The cyclist killed in an accident with a double decker bus outside the Olympic Park has been named as Dan Harris, a keen cyclist who recently voiced frustration about riders jumping red lights.

The 28-year-old from Barkingside was pulled under the wheels of the bus, which was filled with members of the press on the evening of August 1.

The accident took place on a slip road close to the Velodrome in Stratford, east London at around 8:15pm. A Metropolitan Polce spokesman confirmed that a man in his mid-60s was arrested at the scene under suspicion of dangerous driving.

According to his website, Harris describes himself as a "social media strategist, community manager, web editor and marketing drone by trade". He was a keen cyclist, who also enjoyed climbing, running and football.

Harris had been working at Shoreditch-based MOO printworks, but had worked with several companies including ITV, British Airways.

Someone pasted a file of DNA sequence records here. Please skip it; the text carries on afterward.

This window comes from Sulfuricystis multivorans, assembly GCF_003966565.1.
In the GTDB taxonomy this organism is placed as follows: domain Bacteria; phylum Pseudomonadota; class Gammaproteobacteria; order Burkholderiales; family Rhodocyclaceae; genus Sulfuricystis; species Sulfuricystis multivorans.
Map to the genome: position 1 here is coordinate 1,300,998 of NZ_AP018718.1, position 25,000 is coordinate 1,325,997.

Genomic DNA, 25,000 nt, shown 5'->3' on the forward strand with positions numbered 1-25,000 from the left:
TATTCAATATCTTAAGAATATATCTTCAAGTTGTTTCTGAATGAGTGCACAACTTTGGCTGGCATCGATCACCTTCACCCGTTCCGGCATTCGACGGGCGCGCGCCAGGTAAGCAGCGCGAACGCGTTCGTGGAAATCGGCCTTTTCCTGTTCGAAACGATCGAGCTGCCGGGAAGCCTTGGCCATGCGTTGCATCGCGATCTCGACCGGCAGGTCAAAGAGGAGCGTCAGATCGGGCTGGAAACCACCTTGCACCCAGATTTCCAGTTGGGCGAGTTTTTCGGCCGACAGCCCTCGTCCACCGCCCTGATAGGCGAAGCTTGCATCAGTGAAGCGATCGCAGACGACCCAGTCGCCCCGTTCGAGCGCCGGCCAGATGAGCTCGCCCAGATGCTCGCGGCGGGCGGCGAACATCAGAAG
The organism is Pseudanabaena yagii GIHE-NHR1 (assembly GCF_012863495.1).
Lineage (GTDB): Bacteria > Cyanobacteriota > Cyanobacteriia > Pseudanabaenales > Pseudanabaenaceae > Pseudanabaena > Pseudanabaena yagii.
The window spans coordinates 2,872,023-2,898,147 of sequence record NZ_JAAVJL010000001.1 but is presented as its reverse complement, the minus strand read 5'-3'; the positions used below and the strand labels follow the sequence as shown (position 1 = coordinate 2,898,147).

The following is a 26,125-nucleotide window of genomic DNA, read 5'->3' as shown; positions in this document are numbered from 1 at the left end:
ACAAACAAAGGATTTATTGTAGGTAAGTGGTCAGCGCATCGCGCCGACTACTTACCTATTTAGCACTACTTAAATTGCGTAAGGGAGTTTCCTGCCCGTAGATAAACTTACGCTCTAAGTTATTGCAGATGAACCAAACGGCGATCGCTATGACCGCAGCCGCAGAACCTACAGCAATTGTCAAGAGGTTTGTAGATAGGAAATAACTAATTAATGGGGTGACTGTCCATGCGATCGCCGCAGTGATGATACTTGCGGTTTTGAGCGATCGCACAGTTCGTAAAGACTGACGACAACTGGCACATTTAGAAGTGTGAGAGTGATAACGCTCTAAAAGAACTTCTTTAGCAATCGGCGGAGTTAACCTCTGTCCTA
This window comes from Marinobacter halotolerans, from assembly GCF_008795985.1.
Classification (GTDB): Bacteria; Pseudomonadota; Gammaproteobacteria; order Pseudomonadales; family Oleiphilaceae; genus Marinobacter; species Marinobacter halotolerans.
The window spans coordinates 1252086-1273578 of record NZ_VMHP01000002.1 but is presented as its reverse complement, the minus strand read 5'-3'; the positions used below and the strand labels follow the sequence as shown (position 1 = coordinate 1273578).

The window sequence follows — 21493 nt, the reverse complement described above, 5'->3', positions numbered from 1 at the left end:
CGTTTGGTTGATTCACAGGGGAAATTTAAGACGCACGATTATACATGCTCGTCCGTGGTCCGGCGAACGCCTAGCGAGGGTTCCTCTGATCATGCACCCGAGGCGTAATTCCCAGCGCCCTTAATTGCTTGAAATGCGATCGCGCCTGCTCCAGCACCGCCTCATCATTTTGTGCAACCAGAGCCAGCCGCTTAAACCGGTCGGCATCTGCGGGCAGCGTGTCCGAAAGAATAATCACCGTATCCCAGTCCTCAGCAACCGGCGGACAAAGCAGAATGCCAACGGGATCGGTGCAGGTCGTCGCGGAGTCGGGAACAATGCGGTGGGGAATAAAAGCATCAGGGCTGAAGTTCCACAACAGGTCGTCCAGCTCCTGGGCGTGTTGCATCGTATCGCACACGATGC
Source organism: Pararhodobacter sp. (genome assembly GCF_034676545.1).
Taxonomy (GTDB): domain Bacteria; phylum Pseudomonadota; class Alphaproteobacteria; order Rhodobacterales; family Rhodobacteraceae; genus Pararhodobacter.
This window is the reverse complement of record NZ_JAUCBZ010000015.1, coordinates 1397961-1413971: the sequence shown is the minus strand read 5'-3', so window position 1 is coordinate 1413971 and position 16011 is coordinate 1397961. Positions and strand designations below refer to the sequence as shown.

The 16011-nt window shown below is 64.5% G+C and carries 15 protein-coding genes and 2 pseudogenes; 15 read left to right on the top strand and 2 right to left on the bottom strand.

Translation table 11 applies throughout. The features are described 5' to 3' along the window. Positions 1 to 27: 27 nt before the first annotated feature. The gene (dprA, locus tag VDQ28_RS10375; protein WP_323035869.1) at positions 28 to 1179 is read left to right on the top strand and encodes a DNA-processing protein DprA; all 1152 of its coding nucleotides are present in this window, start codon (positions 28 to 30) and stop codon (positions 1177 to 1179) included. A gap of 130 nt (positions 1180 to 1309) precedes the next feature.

In his last message posted on Twitter, Harris wrote: "Very impressed with the BBC's coverage of the Olympics. Seems like they spent my TV licence fee wisely".

He also spoke about visiting Broxbourne after the Olympics are over, and said that cyclists who run red lights "give the rest of us a bad name".

He had only decided to begin cycling to work after complaining that over delays to London's tube line, which he said "confirmed my desire to cycle".

Tributes poured in for the cyclist, whose death prompted Olympic gold medallist and Tour De France winner Bradley Wiggins to speak out about road safety.

Friend Frazer Loveman wrote: "RIP Dan Harris. A truly lovely guy that was a real mate. Word's can't describe how much [you will] be missed dude."

Wesley Hawes described Harris as "one of the nicest, funniest guys I've ever met".

Wiggins spoke generally about cycling safety at a press conference soon after the accident, where he called for all cyclists to wear helmets, while arguing they needed greater protection.

" "[People] shouldn't be riding along with iPods and phones and things on and should have lights and all those things. It's dangerous and London is a busy city with a lot of traffic. I think we have to help ourselves sometimes."

No suggestion has been made that Harris was not wearing a helmet or had earphones in.